One year ago, Manchester United sold Cristiano Ronaldo and Carlos Tevez left the club after refusing terms on a permanent deal. Though fans can lament Antonio Valencia and Dimitar Berbatov squandering chances at Ewood Park, or Mike Dean’s suspicious refereeing at Old Trafford against Chelsea, it would be commonly accepted that losing the best player in the world probably cost United a point or two. Now, with the new season drawing near, the sight of our rivals losing players from their squads while we seem relieved to hold onto Vidic (at present, at least) shows that standing still might actually be the best way forward in next seasons Premier League title race.
Chelsea’s loss of Michael Ballack and Joe Cole with the imminent departure of Deco might not, on the face of it, seem like as big a body low as losing someone like Ronaldo. Conventional wisdom however would suggest that loss of numbers in that central area drastically alters Chelsea’s game, with a sudden huge dependence on Essien staying fit, more so than before, if only to fully utilise Frank Lampard. Sir Alex Ferguson commented two years ago about the age of Chelsea’s squad counting against them; this year, with John Terry’s form consistently more inconsistent, Ashley Cole’s mind elsewhere, and Ricardo Carvalho also casting wistful glances at potential suitors, the Stamford Bridge exodus might not yet be over, either. They could of course strengthen but one never knows about the compatibility; and regardless of that, City seem to be adopting the same tactic as Chelsea did in the wake of Roman Abramovich’s takeover when they signed most players United had tracked for a long time, just pick the players strongly linked to your rivals and sign them.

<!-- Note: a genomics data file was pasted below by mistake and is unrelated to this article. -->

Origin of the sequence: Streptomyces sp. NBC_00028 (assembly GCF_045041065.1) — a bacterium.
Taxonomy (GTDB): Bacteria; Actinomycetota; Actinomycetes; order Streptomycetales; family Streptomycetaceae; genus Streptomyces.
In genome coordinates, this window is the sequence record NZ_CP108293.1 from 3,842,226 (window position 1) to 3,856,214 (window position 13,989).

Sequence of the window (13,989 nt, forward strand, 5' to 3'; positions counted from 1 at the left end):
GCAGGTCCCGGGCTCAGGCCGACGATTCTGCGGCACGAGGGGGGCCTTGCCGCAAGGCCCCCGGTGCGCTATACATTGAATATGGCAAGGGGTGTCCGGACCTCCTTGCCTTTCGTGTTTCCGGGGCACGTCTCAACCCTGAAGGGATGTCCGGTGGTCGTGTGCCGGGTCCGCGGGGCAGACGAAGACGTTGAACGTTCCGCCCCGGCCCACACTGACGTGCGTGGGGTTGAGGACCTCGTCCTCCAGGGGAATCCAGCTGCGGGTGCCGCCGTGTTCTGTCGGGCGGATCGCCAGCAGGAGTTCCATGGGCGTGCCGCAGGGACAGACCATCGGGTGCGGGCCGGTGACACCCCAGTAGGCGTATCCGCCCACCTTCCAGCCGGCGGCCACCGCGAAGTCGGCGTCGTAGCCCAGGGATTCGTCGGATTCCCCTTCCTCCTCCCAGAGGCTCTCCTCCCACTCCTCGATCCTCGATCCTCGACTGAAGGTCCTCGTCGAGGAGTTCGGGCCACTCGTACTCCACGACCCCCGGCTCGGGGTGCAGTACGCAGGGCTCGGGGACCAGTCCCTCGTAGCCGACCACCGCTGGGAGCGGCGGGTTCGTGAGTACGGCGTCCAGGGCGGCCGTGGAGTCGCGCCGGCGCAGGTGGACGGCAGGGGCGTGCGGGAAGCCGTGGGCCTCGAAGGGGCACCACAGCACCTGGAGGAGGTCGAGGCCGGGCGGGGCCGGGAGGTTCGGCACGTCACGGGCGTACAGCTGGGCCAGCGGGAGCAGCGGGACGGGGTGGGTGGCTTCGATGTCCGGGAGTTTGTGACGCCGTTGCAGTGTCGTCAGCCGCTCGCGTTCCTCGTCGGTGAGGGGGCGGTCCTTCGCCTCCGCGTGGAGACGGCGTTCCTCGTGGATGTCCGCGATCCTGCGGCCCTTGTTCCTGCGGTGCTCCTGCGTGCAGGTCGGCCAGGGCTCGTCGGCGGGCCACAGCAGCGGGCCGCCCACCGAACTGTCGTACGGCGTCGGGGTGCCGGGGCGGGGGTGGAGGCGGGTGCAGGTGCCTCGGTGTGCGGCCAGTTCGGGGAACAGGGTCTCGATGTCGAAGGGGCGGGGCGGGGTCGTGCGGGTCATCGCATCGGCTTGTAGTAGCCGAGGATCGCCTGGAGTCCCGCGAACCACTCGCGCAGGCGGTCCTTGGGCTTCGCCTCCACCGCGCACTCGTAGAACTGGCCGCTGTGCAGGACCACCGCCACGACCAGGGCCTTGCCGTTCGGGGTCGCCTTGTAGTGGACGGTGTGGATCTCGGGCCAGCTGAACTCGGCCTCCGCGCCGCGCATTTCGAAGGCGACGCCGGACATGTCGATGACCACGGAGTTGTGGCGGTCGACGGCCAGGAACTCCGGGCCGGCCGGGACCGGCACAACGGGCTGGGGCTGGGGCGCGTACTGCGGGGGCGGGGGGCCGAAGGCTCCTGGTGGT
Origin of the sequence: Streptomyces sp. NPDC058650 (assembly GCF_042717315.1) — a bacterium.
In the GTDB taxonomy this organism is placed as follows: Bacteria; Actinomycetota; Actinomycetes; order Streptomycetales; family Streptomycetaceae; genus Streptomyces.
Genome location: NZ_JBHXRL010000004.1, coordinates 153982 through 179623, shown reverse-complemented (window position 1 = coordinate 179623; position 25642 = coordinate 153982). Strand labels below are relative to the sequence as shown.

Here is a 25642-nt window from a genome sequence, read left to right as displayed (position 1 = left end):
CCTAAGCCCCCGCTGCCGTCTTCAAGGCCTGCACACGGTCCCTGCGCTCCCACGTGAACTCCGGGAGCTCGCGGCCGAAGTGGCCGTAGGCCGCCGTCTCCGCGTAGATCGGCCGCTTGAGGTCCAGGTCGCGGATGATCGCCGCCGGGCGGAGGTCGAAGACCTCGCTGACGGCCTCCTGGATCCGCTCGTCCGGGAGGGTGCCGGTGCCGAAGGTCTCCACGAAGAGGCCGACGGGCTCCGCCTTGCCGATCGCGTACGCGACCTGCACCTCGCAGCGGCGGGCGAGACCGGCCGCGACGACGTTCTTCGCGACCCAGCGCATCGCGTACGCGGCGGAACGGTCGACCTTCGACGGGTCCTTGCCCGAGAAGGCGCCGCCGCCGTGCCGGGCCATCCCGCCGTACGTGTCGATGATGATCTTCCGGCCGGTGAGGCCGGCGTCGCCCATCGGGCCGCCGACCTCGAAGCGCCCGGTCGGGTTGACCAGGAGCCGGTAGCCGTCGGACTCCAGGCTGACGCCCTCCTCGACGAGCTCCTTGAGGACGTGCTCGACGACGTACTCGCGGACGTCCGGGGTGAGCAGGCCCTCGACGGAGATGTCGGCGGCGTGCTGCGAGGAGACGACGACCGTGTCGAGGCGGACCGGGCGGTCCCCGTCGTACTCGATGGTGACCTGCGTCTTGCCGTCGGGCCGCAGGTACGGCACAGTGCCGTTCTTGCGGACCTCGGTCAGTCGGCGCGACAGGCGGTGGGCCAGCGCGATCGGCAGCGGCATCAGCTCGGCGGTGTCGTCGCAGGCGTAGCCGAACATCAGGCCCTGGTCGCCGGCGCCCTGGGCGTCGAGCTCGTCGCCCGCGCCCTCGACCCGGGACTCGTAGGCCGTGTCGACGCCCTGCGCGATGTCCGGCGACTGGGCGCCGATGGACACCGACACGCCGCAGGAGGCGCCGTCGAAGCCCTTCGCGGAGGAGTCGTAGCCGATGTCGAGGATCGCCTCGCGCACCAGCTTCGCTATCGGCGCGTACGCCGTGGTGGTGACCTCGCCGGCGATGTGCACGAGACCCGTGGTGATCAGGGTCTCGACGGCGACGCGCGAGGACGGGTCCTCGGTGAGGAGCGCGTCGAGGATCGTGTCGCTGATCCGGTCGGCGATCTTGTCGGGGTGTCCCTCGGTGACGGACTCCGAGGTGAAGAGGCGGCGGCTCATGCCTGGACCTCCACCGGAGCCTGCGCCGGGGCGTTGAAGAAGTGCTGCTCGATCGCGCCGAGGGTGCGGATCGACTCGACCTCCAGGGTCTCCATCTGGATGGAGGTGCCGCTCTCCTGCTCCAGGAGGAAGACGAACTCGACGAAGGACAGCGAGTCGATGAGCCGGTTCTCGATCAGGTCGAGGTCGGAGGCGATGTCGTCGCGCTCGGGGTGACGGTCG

That same conventional logic would suggest that City will probably develop into strong title challengers, but just as with Chelsea, City’s strengthening only directly effects United two times a season in the league. It wasn’t good enough for City last season as United (just) took maximum derby points, and should United just do their job in the other 34/36 games then those head to heads lose significance. Easier said than done, of course, but the point remains, and was essentially what set us apart in our title winning campaign of 2006/7.